“Music is at once the most wonderful, the most alive of all the arts — it is the most abstract, the most perfect, the most pure — and the most sensual. I listen with my body and it is my body that aches in response to the passion and pathos embodied in this music.” Kurt Vonnegut
Kurt Vonnegut also wrote: “If I should ever die, God forbid, let this be my epitaph: The only proof he needed for the existence of God was music.”
I grew up in a home where there was a lot of music around. My parents got me my own record player when I was around 11 or 12 and I would spend hours in my room listening to my lp’s and 45’s. Music was a saving grace through my growing up years . . . I was often drawn to melancholy songs that expressed for me the pain and loneliness pent up inside me. When I became a parent, my kids would always hear music at home or on the road, and they were influenced by the melodies, lyrics, beats, and the wonder of it. My son early on had one of those little keyboards and soon was playing back tunes he had heard and then composing his own melodies. Later on he got a guitar and I was amazed at how he could listen to a song and then play it back. I think Pearl Jam and Dave Matthews became major influences. Our son died when he was 28 . . . among my favorite memories are those of him and his guitar.
I took this photo recently on a hill on our property.
“. . . if you’re someone who knows the worst thing can happen at any time, aren’t you also someone who knows the best thing can happen at any time too?” Jandy Nelson ~ The Sky is Everywhere (A novel about a girl who loses her sister and best friend.)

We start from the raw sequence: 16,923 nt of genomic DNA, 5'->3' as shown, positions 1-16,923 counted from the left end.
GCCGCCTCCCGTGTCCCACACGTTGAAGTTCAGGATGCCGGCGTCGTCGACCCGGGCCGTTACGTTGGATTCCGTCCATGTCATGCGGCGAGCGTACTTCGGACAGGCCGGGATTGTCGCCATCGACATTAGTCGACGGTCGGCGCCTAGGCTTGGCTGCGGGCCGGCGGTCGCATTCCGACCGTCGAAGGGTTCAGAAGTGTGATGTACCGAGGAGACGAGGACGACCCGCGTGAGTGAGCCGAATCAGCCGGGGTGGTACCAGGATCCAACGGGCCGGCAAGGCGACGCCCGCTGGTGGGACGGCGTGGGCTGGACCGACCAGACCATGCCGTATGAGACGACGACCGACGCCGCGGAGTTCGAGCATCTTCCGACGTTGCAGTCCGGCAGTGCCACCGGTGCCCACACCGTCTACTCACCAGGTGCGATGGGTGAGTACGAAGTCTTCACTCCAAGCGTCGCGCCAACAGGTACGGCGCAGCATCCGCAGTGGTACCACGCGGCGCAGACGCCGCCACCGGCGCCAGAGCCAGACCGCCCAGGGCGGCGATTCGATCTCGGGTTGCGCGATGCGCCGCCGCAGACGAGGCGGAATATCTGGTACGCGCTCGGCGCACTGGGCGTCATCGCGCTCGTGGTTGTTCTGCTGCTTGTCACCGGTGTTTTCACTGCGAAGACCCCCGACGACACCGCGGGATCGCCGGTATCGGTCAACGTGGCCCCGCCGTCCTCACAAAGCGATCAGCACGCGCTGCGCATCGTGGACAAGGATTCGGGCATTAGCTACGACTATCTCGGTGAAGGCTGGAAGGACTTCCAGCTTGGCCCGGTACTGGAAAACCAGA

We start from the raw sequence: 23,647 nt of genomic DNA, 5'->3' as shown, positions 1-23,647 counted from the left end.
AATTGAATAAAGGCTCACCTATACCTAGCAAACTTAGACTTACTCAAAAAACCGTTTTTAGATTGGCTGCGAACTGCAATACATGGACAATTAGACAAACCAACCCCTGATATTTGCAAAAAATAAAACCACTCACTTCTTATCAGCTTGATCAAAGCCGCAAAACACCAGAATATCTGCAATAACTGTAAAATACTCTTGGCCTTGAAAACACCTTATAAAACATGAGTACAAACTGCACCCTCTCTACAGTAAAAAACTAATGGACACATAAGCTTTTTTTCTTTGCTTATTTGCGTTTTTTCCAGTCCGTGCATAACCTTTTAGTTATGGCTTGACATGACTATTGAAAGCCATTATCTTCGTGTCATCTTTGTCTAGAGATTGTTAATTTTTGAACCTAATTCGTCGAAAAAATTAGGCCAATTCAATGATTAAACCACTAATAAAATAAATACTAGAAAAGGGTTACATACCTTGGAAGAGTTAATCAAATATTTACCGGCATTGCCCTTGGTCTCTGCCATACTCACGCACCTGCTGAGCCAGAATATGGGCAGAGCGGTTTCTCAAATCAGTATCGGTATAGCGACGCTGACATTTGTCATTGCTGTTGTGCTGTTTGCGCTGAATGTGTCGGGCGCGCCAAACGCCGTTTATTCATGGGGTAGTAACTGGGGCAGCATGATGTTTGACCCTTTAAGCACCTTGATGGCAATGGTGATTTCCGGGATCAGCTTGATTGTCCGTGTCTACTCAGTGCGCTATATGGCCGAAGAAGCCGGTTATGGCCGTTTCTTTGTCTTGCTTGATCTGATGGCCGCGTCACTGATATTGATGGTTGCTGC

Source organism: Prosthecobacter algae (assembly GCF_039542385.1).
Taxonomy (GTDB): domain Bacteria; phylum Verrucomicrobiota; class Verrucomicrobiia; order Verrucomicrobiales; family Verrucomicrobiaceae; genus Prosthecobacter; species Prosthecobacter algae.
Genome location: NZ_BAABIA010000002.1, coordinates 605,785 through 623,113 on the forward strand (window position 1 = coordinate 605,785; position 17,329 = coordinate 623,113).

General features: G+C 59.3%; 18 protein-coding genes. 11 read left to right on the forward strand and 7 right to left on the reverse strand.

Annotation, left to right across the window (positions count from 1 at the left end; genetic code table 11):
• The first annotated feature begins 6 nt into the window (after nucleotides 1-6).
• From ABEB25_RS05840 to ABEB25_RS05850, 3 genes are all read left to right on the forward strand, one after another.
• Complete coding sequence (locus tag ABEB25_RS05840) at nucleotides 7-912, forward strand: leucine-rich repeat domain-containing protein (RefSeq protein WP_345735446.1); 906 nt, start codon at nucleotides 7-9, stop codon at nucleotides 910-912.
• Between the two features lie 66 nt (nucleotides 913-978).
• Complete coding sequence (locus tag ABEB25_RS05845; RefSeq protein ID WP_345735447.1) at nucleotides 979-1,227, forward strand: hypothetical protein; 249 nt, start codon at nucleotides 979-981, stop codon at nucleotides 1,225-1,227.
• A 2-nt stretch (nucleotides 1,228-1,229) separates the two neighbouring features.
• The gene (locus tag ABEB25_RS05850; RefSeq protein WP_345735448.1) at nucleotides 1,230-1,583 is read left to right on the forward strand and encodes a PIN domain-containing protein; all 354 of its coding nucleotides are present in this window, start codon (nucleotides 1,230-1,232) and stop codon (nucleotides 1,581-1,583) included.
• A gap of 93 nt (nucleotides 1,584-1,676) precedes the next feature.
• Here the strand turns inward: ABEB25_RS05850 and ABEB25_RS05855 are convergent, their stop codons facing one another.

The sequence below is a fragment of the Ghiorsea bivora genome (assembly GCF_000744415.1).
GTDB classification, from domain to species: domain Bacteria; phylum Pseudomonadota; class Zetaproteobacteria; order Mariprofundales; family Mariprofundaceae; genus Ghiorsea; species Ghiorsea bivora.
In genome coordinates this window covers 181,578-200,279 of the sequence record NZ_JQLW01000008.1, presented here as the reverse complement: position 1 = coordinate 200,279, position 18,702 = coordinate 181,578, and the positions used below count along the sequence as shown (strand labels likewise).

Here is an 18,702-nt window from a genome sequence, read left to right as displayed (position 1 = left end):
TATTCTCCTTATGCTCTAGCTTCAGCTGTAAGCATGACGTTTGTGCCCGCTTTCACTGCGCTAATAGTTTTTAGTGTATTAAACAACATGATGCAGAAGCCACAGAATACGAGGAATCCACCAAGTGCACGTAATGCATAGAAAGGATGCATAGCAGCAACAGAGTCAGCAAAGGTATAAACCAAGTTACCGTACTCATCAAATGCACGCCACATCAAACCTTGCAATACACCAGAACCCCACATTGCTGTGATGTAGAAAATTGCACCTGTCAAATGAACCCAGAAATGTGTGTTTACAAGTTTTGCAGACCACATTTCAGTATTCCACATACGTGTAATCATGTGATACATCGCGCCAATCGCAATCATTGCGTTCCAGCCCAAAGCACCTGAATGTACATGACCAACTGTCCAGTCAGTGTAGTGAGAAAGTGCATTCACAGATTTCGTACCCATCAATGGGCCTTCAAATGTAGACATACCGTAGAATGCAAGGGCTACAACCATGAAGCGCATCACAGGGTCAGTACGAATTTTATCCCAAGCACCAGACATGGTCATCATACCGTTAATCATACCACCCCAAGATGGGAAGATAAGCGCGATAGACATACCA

The sky will always be one of my favorite subjects. You can never predict what its canvas will present you from day to day.
“Solitude does not necessarily mean living apart from others; rather, it means never living apart from one’s self. It is not about the absence of other people — it is about being fully present to ourselves, whether or not we are with others.” Parker J. Palmer
Parker Palmer, Thomas Merton, Robert Wicks, Frederick Buechner, are a few of the writers who have the ability to help point our hearts and our minds to truth and self-awareness – the kind of awareness that opens us to being present to ourselves and to others. Truth that expands us as loving, compassionate beings.
He left this world in his own inimitable style. Knowing he was terminal he quietly recorded his grand finale, Blackstar, as a parting gift to those of us left behind. And now volumes of stories are coming to light of just how special he was, not only as a musical genius, but as a generous compassionate human being. I have compiled a number of such posts on my FB page, https://www.facebook.com/donna.johnson.9237
He came to Nina Simone at a down time in her life to lift and encourage her. She said, “He’s got more sense than anybody I’ve ever known,” she said. “It’s not human—David ain’t from here.” His legacy shall in part be to inspire us all to be there for others.
Photo I took of my daughter holding the guitar that belonged to my son who we lost in a traffic accident in 2007.